An Argonne scientist surveys for pollinators at a utility-scale solar facility. (Image by Argonne National Laboratory/Lee Walston.)

Insect Populations Flourish in the Restored Habitats of Solar Energy Facilities

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Two solar facilities built on rehabilitated agricultural land were restored with native plants. Argonne researchers observed pollinators thrive.

A solar-pollinator habitat, dominated by purple prairie clover and black-eyed susan flowering plants. (Image by Argonne National Laboratory/Lee Walston.)

Bumblebees buzz from flower to flower, stopping for a moment under a clear blue Minnesota sky. Birds chirp, and tall grasses blow in the breeze. This isn’t a scene from a pristine nature preserve or national park. It is nestled between photovoltaic (PV) solar arrays on rehabilitated farmland.

Researchers at the U.S. Department of Energy’s (DOE) Argonne National Laboratory and National Renewable Energy Laboratory wanted to understand the ecological value of PV solar energy sites planted with native grasses and wildflowers. They examined how vegetation would establish and how insect communities would respond to the newly established habitat. The five-year field study looked at two solar sites in southern Minnesota operated by Enel Green Power North America. Both sites were built on retired agricultural land.

Even more strategies can be added to this winning combination to support insect conservation. Agrivoltaics is the combination of solar energy production with agricultural and vegetation management practices. One type of agrivoltaics focuses on the establishment of habitat for insect pollinators and other wildlife that can provide important ecosystem services, such as pollination. Pairing solar energy facilities on previously disturbed lands with habitat enhancement sounds like a logical win-win strategy to address energy and biodiversity challenges. To date, however, there has been little field data available to document the feasibility and the ecological benefits of this novel land use approach.

If you build it, will they come?

The two studied solar sites were planted with native grasses and flowering plants in early 2018. From August 2018 through August 2022, the researchers conducted 358 observational surveys for flowering vegetation and insect communities. They evaluated changes in plant and insect abundance and diversity with each visit.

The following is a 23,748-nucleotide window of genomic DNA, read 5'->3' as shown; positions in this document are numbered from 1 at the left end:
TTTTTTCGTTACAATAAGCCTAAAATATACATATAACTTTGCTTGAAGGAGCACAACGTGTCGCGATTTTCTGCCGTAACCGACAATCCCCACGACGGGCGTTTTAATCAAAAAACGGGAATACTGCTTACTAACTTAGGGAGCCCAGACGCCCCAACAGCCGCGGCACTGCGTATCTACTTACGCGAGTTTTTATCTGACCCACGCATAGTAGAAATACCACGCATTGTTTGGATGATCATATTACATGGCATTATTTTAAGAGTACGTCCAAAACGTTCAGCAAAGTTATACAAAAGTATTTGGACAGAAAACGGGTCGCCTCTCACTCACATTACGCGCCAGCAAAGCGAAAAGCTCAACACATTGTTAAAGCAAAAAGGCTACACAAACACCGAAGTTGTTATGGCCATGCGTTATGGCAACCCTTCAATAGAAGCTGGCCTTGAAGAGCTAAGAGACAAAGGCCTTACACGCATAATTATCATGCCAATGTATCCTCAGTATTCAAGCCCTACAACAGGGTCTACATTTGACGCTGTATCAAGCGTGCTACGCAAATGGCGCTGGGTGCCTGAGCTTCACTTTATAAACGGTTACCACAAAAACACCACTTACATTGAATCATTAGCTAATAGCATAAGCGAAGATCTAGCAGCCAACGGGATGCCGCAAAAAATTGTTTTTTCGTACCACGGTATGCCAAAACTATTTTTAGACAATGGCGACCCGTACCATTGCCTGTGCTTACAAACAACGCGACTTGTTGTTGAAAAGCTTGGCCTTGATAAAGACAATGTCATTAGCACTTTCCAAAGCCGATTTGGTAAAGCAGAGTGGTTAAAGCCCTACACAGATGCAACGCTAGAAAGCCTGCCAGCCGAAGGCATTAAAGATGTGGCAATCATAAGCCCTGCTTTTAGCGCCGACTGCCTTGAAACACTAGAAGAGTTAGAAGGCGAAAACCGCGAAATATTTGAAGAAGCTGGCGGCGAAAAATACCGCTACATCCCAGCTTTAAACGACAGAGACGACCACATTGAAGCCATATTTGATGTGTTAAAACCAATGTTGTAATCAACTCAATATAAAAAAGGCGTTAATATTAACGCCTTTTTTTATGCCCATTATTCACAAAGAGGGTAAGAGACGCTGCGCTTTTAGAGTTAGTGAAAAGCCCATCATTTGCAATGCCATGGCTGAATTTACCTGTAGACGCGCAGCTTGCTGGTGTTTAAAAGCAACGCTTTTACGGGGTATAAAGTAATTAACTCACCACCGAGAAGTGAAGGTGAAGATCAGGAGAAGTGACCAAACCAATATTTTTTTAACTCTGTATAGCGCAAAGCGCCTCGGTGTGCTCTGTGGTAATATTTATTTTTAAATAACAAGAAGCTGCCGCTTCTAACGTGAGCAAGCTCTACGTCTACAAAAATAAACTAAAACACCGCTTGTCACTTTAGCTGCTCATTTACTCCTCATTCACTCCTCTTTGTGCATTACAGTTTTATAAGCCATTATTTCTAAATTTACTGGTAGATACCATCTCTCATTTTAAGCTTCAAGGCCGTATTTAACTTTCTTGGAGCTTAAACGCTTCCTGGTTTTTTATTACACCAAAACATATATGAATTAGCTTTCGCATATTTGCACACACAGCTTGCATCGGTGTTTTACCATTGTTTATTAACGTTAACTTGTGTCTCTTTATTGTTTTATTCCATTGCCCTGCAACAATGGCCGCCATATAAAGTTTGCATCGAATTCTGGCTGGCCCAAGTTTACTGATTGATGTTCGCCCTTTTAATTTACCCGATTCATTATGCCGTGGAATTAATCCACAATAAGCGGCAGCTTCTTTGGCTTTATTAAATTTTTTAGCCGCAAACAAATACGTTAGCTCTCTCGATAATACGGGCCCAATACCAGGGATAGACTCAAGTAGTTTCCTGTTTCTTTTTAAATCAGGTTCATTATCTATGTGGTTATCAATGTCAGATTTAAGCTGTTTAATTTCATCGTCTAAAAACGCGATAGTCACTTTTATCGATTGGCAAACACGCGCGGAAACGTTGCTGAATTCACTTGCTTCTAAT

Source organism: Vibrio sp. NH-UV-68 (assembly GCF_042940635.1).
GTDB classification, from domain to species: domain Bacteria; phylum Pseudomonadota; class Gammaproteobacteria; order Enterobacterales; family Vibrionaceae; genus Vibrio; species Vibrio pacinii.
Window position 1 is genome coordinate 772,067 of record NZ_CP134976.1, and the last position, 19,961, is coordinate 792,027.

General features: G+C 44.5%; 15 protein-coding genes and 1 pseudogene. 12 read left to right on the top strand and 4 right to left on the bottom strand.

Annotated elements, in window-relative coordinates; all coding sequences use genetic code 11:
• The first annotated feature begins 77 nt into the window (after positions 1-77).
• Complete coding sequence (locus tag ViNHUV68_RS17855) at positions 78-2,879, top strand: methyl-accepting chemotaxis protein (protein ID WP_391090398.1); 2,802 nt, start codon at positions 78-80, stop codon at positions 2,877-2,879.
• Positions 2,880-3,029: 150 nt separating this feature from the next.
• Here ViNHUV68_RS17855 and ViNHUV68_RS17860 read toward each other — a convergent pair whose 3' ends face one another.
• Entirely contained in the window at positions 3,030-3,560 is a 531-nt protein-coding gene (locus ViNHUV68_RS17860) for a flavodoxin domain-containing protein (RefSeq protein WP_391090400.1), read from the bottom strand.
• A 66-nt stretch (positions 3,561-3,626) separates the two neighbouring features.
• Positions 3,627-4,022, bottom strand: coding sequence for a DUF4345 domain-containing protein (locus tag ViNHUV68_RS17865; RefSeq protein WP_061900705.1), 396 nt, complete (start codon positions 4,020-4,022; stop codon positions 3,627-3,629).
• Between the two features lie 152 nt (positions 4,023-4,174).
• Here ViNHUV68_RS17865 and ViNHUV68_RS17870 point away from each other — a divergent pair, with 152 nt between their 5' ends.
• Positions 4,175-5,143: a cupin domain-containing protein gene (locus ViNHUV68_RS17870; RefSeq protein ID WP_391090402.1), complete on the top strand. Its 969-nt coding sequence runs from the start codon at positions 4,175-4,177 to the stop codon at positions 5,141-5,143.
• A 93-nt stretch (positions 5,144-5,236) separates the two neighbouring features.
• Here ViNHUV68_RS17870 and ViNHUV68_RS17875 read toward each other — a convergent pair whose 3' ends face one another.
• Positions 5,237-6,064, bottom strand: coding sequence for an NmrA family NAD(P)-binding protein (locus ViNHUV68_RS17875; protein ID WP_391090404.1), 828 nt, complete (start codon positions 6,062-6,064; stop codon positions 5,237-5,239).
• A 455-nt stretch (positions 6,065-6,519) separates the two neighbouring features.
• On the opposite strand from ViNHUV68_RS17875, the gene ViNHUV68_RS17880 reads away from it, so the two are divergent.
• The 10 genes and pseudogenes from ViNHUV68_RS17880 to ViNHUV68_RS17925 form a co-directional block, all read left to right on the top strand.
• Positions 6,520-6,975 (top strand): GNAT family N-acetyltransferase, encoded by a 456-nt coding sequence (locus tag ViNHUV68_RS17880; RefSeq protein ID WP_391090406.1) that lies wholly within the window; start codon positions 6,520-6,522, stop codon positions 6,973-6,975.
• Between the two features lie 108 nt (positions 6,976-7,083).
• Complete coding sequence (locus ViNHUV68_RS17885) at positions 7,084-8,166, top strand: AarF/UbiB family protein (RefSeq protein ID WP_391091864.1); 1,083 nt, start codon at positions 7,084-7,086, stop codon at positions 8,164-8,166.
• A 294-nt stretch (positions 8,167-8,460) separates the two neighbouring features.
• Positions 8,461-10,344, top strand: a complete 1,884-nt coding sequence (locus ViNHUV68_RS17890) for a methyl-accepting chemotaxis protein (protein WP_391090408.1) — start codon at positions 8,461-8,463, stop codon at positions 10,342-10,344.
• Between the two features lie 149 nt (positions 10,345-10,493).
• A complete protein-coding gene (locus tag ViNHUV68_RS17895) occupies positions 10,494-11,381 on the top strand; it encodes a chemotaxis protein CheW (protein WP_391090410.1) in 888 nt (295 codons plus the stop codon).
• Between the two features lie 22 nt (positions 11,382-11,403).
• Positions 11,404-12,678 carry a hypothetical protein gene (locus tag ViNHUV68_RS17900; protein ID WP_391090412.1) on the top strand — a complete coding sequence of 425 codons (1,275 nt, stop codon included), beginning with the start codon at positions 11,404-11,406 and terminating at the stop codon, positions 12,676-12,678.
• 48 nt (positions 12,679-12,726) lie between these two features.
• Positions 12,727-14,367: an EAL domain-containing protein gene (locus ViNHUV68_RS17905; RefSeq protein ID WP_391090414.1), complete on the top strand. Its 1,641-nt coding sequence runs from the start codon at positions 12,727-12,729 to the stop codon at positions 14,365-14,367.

The effort to obtain these data was considerable, returning to each site four times per summer to record pollinator counts,” said Heidi Hartmann, manager of the Land Resources and Energy Policy Program in Argonne’s Environmental Sciences division, and one of the study’s co-authors. ​Over time we saw the numbers and types of flowering plants increase as the habitat matured. Measuring the corresponding positive impact for pollinators was very gratifying.”

By the end of the field campaign, the team observed increases for all habitat and biodiversity metrics. There was an increase in native plant species diversity and flower abundance. In addition, the team observed increases in the abundance and diversity of native insect pollinators and agriculturally beneficial insects, which included honeybees, native bees, wasps, hornets, hoverflies, other flies, moths, butterflies and beetles. Flowers and flowering plant species increased as well. Total insect abundance tripled, while native bees showed a 20-fold increase in numbers. The most numerous insect groups observed were beetles, flies and moths.

In an added benefit, the researchers found that pollinators from the solar sites also visited soybean flowers in adjacent crop fields, providing additional pollination services.

A solar-pollinator habitat, dominated by purple prairie clover and black-eyed susan flowering plants. (Image by Argonne National Laboratory/Lee Walston.)

The benefits of solar-pollinator habitats

This research highlights the relatively rapid insect community responses to habitat restoration at solar energy sites,” said Lee Walston, an Argonne landscape ecologist and environmental scientist who was lead author of the study. ​It demonstrates that, if properly sited, habitat-friendly solar energy can be a feasible way to safeguard insect populations and can improve the pollination services in adjacent agricultural fields.” Walston also serves as head of the Ecology, Natural Resources, and Managed Systems department in Argonne’s Environmental Science division.

The research findings suggest two important implications of habitat-friendly solar energy. One is that habitat-friendly solar sites can play an important role in conserving biodiversity. Large amounts of ground-mounted solar is expected to be developed in the future, but if properly sited, habitat-friendly solar can offset the losses of natural areas to provide biodiversity benefits. Second, habitat-friendly solar sites can help mitigate land-use conflicts associated with the conversion of farmland for solar energy production. As approximately 80% of future ground-mounted solar development could occur on agricultural lands, the proper siting of habitat-friendly solar energy on marginal farmland can not only preserve prime farmland, but it could make prime farmland more productive through the pollination services provided by habitat-friendly solar energy.

Overall, additional research is needed to understand the feasibility of habitat-friendly solar across different regions and to meet different ecological goals such as conserving a target insect or wildlife species.

By Marguerite Huber, courtesy of Argonne National Laboratory.


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